Do submarines kill whales?
The report was obtained by Nature magazine under the Freedom of Information Act 2000. It reveals that while low level sonar doesn’t directly harm whales, it stops the mammals from diving and feeding.
The impact of sonar on sea animals has been of concern for some years after several military exercises were linked to mass cases of stranding. But there is a shortage of evidence.
The UK military report, detailing submarine war games and their effect on whales, now suggests even low-level sonar may harm marine life.
The study showed that whales dramatically decreased vocalisation during the war exercises, with the number of recordings dropping fourfold: “Beaked whale species … appear to cease vocalising and foraging for food in the area around active sonar transmissions,” the report concludes.
It also notes: “Since these animals feed at depth, this could have the effect of preventing a beaked whale from feeding over the course of the trial and could lead to second or third order effects on the animal and population as a whole.”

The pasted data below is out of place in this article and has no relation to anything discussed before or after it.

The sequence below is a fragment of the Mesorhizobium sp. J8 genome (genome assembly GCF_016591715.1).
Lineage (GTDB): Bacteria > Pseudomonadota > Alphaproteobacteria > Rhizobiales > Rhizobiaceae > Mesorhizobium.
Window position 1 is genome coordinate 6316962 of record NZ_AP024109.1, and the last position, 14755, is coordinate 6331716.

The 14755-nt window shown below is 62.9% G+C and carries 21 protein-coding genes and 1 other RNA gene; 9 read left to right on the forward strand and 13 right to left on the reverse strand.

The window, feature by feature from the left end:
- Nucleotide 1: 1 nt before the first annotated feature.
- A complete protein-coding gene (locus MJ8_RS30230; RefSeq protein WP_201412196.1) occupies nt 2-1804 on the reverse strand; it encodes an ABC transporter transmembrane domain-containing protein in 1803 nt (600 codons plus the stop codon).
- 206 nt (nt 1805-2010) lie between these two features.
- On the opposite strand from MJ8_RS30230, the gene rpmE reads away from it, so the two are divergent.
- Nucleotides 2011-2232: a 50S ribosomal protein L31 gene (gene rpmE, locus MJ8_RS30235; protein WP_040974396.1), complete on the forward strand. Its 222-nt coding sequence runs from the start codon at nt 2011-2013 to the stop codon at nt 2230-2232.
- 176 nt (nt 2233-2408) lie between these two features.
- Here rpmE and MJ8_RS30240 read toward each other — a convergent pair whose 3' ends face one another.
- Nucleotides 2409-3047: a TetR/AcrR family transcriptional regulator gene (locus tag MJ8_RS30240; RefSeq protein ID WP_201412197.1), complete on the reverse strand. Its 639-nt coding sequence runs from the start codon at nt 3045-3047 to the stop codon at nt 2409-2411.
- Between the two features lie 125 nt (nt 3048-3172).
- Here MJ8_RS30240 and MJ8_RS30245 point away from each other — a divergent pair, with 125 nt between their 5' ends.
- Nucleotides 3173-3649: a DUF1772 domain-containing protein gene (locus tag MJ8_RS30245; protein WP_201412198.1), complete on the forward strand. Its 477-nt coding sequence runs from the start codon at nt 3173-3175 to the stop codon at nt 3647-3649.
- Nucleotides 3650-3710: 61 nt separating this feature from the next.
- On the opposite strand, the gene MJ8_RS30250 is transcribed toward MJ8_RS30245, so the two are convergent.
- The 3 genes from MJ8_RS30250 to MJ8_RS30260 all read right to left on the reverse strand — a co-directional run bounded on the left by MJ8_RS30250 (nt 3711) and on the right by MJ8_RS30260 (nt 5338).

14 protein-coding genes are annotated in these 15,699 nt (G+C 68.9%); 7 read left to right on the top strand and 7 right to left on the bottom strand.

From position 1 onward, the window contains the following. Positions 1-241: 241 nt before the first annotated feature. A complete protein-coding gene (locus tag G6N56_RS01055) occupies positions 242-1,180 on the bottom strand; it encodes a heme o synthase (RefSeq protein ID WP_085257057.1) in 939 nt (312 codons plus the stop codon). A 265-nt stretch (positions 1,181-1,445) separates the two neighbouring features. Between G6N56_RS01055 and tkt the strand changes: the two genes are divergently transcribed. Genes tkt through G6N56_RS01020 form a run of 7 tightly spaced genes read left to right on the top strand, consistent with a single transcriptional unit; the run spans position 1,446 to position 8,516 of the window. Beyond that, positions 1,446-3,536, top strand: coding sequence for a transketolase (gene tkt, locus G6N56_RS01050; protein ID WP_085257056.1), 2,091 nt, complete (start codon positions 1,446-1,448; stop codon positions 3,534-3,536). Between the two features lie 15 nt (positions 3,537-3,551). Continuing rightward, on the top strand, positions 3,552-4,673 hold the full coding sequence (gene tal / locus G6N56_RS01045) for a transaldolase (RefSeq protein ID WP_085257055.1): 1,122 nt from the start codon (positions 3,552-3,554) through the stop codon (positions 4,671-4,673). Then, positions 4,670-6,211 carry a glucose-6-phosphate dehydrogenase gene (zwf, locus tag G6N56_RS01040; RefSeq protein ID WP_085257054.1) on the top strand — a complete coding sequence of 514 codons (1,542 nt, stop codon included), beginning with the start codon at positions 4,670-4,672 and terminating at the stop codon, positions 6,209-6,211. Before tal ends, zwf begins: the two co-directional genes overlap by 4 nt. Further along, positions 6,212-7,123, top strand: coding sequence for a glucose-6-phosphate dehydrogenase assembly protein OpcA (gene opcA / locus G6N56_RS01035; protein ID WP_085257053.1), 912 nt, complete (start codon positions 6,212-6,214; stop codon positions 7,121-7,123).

The report cites a separate military document that suggests such secondary effects could include starvation and death, depending on the severity of the initial sonar impact.
Call of the killer-whale
At the Acoustics 2008 conference held in Paris in late June, Peter Tyack of the Woods Hole Oceanographic Institution in Massachusetts reported on the similarity between sonar and killer-whale calls.
His study suggested that beaked whales showed similar responses to both types of signal: they stopped foraging with echolocation shortly after it heard them.